Fitness Building Blocks, Let’s Start With Your Core!

Posted by Beth Hartman

Ok, anyone that is looking to get in better shape has probably heard all kind of fitness conversations about what to do, how to do it, and how you can get results faster. If you’re like most people nowadays, you’re clicking around through the internet, searching on current fitness trends and what would work best for you and how to go about implementing it.

Well, here’s one more for you to contemplate. Work on building up your “Core” So do you really know what people mean when they’re talking about “Core”?
The “core” is a term used to describe just about everything on your body that isn't your legs and arms. This means you can think of your glutes, hips, abdominal muscles, inner abdominal muscles, pelvic floor, and scapula as your core. Your core is where your power is generated in order to carry out any movement. Your core muscles help strengthen and stabilize your spine and pelvis, which is why developing a powerful core is the first step to making your whole body stronger.

But you need to “Own” your commitment to building up your “Core” and its not getting any easier to find the time to do this. Remember, those New Year resolutions you made about 8 weeks back? Well, if you’re like most Americans, about 41% made a New Year resolution after that ball dropped at midnight. Out of that 41 %, 21% of them made the resolution to get fitter for 2018. But as in preceding years, at this time of year, by the end of February, only about 8% of those resolutions made are still being kept. Something we can probably all agree on: It's freakin' tough to stay fit when life's just this busy, and it only seems to get harder every year, especially when it means blocking off time to get in your exercises!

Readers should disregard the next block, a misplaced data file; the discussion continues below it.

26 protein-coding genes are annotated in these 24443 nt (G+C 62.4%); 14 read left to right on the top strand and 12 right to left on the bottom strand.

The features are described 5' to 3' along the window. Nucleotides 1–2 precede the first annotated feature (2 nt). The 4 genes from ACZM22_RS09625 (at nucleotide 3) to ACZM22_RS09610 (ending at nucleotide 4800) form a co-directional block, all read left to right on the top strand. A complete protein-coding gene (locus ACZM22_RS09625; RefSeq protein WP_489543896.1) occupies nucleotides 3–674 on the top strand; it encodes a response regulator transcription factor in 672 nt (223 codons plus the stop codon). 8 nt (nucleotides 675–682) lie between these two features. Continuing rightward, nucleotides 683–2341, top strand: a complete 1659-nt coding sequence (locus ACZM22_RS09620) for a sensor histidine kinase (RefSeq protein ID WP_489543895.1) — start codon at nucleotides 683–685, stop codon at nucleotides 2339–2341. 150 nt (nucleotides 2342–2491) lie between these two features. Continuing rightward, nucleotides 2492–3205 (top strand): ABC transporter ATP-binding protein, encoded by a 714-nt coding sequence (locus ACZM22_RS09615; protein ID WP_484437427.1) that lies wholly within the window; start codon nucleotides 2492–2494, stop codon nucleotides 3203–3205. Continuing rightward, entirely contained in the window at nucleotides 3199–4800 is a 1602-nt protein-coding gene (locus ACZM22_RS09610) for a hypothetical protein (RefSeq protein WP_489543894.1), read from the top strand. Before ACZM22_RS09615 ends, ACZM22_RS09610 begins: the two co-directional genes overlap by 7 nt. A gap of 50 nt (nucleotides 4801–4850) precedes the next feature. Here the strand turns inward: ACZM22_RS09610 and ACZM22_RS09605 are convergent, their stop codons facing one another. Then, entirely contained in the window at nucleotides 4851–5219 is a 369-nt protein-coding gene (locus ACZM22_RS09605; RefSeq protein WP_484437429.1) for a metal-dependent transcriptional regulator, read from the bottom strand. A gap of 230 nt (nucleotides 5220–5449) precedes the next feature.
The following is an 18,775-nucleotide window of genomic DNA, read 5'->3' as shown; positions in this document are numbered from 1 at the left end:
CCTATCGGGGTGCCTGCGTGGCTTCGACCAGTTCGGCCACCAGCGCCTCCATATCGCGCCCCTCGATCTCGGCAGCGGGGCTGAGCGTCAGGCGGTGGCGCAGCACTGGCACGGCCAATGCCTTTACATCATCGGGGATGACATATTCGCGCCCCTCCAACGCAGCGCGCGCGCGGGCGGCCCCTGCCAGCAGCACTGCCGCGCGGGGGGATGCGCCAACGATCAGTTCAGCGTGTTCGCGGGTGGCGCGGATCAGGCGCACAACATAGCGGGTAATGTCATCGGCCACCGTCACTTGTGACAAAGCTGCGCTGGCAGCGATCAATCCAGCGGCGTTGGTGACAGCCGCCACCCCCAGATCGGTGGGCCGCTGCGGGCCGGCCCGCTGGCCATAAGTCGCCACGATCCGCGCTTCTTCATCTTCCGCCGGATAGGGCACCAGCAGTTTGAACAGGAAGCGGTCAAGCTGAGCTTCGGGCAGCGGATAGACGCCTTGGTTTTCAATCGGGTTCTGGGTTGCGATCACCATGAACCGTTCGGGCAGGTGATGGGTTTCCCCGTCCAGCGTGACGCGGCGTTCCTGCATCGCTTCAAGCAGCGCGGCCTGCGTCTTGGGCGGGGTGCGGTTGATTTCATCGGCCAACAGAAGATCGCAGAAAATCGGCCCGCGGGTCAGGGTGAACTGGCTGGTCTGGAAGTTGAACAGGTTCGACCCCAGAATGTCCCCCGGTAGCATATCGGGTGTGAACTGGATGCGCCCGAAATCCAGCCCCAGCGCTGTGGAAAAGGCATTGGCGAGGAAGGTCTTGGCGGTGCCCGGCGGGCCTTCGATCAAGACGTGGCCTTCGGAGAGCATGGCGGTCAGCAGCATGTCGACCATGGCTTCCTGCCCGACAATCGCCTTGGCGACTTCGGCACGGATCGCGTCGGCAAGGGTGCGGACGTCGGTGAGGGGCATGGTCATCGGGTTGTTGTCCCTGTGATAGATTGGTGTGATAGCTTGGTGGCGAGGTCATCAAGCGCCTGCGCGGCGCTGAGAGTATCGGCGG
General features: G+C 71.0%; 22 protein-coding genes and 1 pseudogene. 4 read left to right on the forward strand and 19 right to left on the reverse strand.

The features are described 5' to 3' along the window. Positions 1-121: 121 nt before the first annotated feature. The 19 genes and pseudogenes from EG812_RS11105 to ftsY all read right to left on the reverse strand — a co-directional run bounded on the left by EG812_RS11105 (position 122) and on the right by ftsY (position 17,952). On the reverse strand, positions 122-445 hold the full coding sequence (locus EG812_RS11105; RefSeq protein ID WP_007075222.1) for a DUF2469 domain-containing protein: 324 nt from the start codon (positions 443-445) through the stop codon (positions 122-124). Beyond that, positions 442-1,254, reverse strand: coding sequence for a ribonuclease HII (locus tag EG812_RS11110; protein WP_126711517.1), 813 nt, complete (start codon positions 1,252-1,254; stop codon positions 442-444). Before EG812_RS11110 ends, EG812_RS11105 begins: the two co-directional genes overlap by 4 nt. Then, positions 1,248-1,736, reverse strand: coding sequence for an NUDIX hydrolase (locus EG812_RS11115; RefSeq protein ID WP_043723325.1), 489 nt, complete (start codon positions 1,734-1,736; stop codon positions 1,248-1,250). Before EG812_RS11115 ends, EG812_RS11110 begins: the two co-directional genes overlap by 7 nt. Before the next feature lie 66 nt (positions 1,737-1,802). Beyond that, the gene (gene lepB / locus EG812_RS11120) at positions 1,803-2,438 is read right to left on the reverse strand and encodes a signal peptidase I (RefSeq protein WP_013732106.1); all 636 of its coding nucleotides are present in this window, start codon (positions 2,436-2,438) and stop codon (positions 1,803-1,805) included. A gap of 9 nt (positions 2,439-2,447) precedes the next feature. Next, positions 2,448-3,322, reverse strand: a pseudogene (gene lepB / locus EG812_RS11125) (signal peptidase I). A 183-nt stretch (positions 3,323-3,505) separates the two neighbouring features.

So, what is a "Beginner Fitter", To do?
So maybe you aren’t in good enough shape to get down and give us 50 crunches. But we know you’re not looking to ignore your core either. Well here’s no small truth: A strong midsection isn’t all about six-pack abs. Every time you lug in the groceries, shovel some heavy snow, or get out there (weather permitting) to do some landscaping around your home that involves digging, raking or picking up cut branches, to some extent your relying on your core as a foundation of strength to be able to accomplish these tasks.

Lots of beginners have upper back tension or lower back issues. Your core is located in your posterior chain and strengthening it will help keep your chest up and your spine strong, which can correlate to some back pain relief.

Whether you’re getting back into fitness after a lapse or you’re an exercise newbie, developing a solid core will increase your stability and balance. Translation: You’ll be able to perform more advanced moves with confidence as you regain your strength.